How to Advance (Advancement)
Market research analysts often begin their careers by assisting others prior to being assigned independent research projects. With experience, continuing education, and advanced degrees, they may advance to more responsible positions in this occupation. Those with expertise in marketing or survey research may choose to teach. While a master's degree is often sufficient to teach as a marketing or survey research instructor in junior and community colleges, most colleges and universities require instructors to hold a Ph.D. A Ph.D. and extensive publications in academic journals are needed for professorship, tenure, and promotion. Others advance to supervisory or managerial positions. Many corporation and government executives have a strong background in marketing.
Advancement in this occupation may be helped by obtaining certification. The Marketing Research Association (MRA) offers a certification program for professional researchers who wish to demonstrate their expertise. The Professional Researcher Certification (PRC) is awarded for two levels of knowledge: practitioner and expert. Prior to gaining certification, each level of knowledge requires certain criteria to be met, consisting largely of education and experience, and also previous membership to at least one professional marketing research organization. Those who have been granted the PRC designation require continuing education within their particular discipline, and individuals must apply to renew their certification every 2 years.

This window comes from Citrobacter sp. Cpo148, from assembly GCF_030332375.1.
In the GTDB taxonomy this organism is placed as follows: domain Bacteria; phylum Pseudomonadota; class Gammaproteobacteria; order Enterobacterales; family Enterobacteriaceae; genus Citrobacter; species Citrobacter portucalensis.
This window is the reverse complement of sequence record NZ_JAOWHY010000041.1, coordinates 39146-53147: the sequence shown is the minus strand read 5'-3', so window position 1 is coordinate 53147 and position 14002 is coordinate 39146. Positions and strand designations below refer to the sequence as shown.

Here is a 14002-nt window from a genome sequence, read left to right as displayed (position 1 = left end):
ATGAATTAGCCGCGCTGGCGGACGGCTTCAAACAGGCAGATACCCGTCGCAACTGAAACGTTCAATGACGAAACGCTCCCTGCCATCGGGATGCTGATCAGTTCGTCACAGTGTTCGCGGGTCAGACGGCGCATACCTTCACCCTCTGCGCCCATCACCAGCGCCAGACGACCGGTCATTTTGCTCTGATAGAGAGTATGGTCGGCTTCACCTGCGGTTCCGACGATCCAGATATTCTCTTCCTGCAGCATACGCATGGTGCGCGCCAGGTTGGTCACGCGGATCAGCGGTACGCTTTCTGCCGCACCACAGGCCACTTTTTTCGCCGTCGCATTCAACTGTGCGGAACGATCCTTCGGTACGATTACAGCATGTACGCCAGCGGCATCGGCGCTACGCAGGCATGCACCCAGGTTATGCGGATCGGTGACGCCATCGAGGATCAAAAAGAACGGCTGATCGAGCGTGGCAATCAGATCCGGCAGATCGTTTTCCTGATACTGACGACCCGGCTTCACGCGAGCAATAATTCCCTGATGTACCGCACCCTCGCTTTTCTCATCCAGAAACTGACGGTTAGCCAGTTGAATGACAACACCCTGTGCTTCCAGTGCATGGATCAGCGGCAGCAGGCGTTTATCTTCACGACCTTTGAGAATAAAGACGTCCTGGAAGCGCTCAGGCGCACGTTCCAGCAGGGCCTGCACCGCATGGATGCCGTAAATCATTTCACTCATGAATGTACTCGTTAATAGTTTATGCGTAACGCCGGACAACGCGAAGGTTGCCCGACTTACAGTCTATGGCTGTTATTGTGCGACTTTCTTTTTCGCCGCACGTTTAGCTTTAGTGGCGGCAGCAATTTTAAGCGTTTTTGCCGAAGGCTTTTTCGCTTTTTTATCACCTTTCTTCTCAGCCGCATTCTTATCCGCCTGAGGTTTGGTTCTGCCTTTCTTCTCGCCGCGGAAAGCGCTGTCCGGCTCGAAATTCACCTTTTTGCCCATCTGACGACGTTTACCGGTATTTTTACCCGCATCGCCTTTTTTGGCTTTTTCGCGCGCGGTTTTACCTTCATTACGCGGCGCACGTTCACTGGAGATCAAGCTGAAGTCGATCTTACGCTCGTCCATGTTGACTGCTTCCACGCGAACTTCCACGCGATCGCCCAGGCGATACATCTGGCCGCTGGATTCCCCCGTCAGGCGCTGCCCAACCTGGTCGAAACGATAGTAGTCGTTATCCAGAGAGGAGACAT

Market and survey researchers held about 273,200 jobs in 2008, most of which—249,800—were held by market research analysts. Because of the applicability of market research to many industries, market research analysts are employed throughout the economy. The industries that employed the largest number of market research analysts in 2008 were management, scientific, and technical consulting services; management of companies and enterprises; computer systems design and related services; insurance carriers; and other professional, scientific, and technical services—which includes marketing research and public opinion polling.
Survey researchers held about 23,400 jobs in 2008. Most were employed primarily by firms in other professional, scientific, and technical services—which include market research and public opinion polling; scientific research and development services; and management, scientific, and technical consulting services. About 9 percent of survey researchers worked in educational services—which includes colleges, universities, and professional schools.
A number of market and survey researchers combine a full-time job in government, academia, or business with part-time consulting work in another setting. About 7 percent of market and survey researchers are self-employed.
Besides holding the previously mentioned jobs, many people who perform market and survey research held faculty positions in colleges and universities. These workers are counted as postsecondary teachers rather than market and survey researchers.
Employment growth of market and survey researchers is projected to be much faster than average. Job opportunities should be best for jobseekers with a master's or Ph.D. degree in marketing or a social science and with strong quantitative skills.